Monday, March 24, 2008

Use Bar Soap: Save Money, Smell Good

Off to Germany (A Little Story)
A few years ago, I traveled over the ocean to spend a year living in Berlin. Of course, along with a few shirts and pairs of pants, the baggage I carried with me included all my many habits from the old country, including my daily use of bar soap.

Now, you wouldn't think bar soap would be a big deal. I mean, it's just soap, not white gym shoes or khaki shorts. Why would anyone notice?

I don't know, but notice they did.

I can say this because two of my German friends quickly realized that I used bar soap and asked, Um, why do you use bar soap?" (said in German with some distate, if I can recall)

My response: "Um, because it's cheap and effective and smells just fine."

Their response: "But, don't you think it makes you smell like an old Turkish woman?"

My response: "Um, no. Also, I don't know what an old Turkish woman smells like."

Their response: "Bar soap, obviously."

Ach du lieber!

If the only people in Deutschland using bar soap were the old (and smart) Turkish women, what was the rest of Germany using to get themselves clean?

Body wash, according to my friends.

What? Germans using body wash? Why? It's so wasteful and expensive, and Germans are usually so eco-friendly!

Well, as much as I wanted to fit in while I was living in Germany, I definitely wasn't going to start using body wash. So I wore scarves and funky shoes and spoke German 24/7 (some people said I barely had an accent), but still used soap in solid form. Yep, I continued to use it despite what my friends thought. I mean, anything else is just silly!

Back in the United States and Saving Money
A few years later, I'm back in the U.S. now and still using bar soap. I'm on to my current favorite brand, Kiss My Face, which I love because it lasts FOREVER. I started using the bar I have now (pictured right) in the beginning of November and it's not nearly gone yet. I paid about $3.00 for it, which means I'll probably end up spending about $6.00 on soap this year.

And Smelling Good
My bar soap leaves me smelling really nice, which makes sense because most bar soap smells great. Also, it comes in a huge variety of scents, everything from light and flowery to strong and masculine.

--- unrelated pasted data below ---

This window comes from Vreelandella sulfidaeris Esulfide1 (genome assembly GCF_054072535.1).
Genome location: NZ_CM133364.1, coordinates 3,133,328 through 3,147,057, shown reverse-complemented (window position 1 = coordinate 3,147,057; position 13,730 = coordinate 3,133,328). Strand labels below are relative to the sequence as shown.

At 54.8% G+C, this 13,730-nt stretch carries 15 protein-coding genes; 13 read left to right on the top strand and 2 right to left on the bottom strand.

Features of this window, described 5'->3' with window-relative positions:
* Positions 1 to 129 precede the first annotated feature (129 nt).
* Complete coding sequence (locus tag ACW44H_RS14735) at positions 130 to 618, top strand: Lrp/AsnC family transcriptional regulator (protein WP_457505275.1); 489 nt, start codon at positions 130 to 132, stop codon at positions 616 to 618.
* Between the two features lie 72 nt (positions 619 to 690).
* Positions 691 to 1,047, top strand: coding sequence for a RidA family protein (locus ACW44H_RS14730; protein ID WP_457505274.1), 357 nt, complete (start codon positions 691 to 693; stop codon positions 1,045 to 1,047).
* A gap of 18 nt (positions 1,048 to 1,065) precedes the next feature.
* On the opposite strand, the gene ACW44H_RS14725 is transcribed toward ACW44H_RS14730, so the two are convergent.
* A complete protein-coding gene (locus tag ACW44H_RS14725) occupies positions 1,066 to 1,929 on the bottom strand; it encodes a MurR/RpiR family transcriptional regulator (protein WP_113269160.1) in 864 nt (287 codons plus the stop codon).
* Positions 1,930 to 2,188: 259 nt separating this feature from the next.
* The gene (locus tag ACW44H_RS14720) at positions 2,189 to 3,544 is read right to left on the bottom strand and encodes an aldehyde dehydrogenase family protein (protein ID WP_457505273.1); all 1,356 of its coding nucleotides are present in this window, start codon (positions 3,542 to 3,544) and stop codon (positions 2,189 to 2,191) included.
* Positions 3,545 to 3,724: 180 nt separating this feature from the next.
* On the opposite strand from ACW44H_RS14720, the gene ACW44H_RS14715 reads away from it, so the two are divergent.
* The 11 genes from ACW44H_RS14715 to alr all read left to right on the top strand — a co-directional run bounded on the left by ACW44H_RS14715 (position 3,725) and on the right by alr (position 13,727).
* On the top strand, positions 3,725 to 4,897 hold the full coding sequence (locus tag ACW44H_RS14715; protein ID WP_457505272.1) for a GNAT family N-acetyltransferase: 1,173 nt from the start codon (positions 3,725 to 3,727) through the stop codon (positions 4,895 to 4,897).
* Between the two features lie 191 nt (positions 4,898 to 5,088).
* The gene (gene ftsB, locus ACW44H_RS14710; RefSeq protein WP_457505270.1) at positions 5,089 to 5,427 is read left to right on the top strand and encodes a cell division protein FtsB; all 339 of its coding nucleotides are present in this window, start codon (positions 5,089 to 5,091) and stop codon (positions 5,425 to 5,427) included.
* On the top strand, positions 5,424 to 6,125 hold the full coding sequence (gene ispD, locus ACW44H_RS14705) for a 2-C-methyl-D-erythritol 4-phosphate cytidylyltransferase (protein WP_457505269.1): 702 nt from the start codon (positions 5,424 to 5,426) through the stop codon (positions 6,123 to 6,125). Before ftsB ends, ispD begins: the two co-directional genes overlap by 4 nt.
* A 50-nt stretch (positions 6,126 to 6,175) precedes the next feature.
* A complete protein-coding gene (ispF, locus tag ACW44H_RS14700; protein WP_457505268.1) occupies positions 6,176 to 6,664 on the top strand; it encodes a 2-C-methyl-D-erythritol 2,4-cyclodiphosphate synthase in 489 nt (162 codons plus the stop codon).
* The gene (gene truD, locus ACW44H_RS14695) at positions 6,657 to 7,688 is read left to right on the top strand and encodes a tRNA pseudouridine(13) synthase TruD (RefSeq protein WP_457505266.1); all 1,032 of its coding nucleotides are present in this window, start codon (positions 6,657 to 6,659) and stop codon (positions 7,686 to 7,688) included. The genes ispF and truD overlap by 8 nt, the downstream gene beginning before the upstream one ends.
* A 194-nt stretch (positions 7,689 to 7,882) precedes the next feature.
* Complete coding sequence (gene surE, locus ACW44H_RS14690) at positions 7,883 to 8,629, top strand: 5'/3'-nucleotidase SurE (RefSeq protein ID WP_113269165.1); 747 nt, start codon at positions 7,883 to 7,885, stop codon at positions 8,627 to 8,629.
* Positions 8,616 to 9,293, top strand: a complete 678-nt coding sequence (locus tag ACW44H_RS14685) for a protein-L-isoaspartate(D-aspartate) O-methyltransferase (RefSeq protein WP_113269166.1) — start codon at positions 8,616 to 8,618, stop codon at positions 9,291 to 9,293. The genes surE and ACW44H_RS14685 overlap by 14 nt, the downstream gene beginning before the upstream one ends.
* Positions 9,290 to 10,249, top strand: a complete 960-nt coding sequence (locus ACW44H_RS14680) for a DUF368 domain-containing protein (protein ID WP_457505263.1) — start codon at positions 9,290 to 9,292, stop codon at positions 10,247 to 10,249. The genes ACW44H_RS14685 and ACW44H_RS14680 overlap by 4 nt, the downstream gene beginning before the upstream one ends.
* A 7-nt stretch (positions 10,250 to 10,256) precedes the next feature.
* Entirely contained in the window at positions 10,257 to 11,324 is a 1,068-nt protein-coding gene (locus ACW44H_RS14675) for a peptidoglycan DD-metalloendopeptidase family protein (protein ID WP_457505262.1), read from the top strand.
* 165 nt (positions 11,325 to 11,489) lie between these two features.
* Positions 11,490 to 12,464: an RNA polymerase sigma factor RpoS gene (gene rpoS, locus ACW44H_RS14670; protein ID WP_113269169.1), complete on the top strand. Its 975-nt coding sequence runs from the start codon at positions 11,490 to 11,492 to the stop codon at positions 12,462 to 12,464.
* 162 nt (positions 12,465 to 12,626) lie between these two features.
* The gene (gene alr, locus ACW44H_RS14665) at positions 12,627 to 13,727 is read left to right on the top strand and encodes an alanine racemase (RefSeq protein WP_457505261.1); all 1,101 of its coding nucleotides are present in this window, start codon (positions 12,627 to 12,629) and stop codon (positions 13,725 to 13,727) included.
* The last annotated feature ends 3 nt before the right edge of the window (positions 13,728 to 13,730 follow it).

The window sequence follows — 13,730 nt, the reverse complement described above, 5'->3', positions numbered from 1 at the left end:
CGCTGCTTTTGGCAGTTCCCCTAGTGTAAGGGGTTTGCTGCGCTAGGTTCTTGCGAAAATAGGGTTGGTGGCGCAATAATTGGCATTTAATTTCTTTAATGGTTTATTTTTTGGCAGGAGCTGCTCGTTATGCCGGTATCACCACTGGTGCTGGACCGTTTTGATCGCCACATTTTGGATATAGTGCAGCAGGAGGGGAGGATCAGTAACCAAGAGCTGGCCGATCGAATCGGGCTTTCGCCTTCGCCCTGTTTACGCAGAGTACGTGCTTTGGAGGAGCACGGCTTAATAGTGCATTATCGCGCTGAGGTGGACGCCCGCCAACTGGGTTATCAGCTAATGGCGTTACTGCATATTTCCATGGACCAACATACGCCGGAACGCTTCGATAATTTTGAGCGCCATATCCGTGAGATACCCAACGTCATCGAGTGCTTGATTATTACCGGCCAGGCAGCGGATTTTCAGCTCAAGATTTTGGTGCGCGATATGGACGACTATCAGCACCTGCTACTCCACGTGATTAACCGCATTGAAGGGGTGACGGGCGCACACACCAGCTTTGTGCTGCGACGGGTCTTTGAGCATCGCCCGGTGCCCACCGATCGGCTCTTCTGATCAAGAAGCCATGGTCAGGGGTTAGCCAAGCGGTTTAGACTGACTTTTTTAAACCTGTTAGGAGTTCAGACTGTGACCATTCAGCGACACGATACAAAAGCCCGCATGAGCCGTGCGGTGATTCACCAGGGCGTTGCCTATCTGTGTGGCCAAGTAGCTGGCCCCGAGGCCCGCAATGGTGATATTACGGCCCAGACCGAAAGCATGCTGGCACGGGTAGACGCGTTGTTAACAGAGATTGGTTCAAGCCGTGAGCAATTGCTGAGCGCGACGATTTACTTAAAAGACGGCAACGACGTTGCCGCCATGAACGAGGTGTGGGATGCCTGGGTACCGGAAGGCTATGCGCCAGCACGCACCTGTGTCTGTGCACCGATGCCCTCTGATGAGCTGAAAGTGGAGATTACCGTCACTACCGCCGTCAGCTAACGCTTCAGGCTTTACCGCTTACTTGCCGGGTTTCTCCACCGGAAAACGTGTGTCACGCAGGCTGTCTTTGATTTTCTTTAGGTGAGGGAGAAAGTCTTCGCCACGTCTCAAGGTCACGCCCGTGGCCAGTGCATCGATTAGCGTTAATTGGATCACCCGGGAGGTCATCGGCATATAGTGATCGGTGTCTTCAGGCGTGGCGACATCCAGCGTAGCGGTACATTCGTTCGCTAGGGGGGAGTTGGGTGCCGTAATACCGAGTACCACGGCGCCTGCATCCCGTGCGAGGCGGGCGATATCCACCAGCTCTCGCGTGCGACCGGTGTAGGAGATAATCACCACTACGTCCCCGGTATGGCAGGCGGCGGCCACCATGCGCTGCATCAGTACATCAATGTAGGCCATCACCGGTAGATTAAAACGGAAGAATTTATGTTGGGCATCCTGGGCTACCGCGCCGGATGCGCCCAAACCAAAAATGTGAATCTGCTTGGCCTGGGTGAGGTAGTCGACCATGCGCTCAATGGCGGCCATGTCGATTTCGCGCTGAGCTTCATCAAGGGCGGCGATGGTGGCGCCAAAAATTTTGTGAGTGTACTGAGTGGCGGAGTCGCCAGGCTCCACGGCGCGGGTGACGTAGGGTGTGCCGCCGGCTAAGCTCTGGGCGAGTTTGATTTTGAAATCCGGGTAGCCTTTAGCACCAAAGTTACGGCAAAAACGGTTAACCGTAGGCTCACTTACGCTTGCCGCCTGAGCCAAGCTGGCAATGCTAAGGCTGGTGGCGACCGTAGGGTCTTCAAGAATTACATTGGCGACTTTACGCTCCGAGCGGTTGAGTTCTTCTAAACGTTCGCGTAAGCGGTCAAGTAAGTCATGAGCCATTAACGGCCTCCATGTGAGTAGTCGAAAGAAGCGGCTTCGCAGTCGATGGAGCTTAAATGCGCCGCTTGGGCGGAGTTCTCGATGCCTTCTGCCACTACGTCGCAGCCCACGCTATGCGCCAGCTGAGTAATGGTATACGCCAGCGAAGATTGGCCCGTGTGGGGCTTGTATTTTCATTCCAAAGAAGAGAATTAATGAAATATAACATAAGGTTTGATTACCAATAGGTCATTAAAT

And Creating Less Waste
Not only does bar soap smell good, you can find it with very little packaging, which obviously means it creates less garbage to send to the landfill.

Random Questions

So if it saves you money, smells good, and is better for the environment, where did Germans get the idea that body wash is better than soap? Is body wash, called Duschgel in German, really so prevelent? Warum? Any Germans out there who can provide some enlightenment?


arduous said...

I dunno but I have heard many Germans mock the American love for baby carrots so I think it cuts both ways. ;)

I miss body wash sometimes. But I've gotten used to bar soap, and it sure is cheaper!

LifeLessPlastic said...

Ha! That's so funny! Baby carrots weren't such a phenomenom yet when I was in Germany so I didn't know that.

That's true. There is definitely lots of mocking both ways. :)

BTW, I'm not sure if it's still exactly the same, but when I was there they had this awesome deposit program for all soda and beer bottles, which I know we used to do in the states, but have abandoned. Anyways, all bottles were returned and then reused. It was a bit of work to collect your bottles, but in the end it probably saved tons of resources!

Reenie Beanie said...

I love the IDEA of a deposit program on bottles. In Oregon, we have a deposit (currently 5 cents) on carbonated beverages including beer that started in 1971 with the passing of the Oregon Bottle Bill. However, things were different then, and a good-intentioned program has had enormous, unforseen impacts in my area.

We do our returns at grocery stores here. Not only are the bottles filthy making them horribly unsanitary and unfit for handling at a food store, but the majority of those handling the returns are 16 year olds who are too young to really question the risks of their jobs. Anyhow, bottles come back with all kinds of nasty stuff in them including hypodermic needles since a large number of returned bottles in my area come from drug addicts who rummage through your trash looking for bottles. In my opinion, all of this makes the job of processing the bottles fairly dangerous for the unskilled youths normally performing the job.

On the other hand, our recycling rate is probably larger than the national average so that's good. However, I don't think that the average person is persuaded highly enough by a nickel to actually return the bottles thus leaving them either unreturned or left as a income source for the area's drug addicts.

I don't want to seem insensitive to the issue of homelessness and addiction because nothing could be further from the truth. People with addictions do what they have to do out of desperation and need. I have been the victim of property crime three times in nine years in an otherwise safe neighborhood because of this. Additionally, on a number of occasions, I have personally seen people buy 12 packs of soda on food stamps. They go into the parking lot of the store, dump out the soda, and then return the cans for the cash. It makes me so sad that people would be so desperate for a few bucks for drugs. I don't hate homeless or drug addicted people by any means; I wish more positive programs were available to help.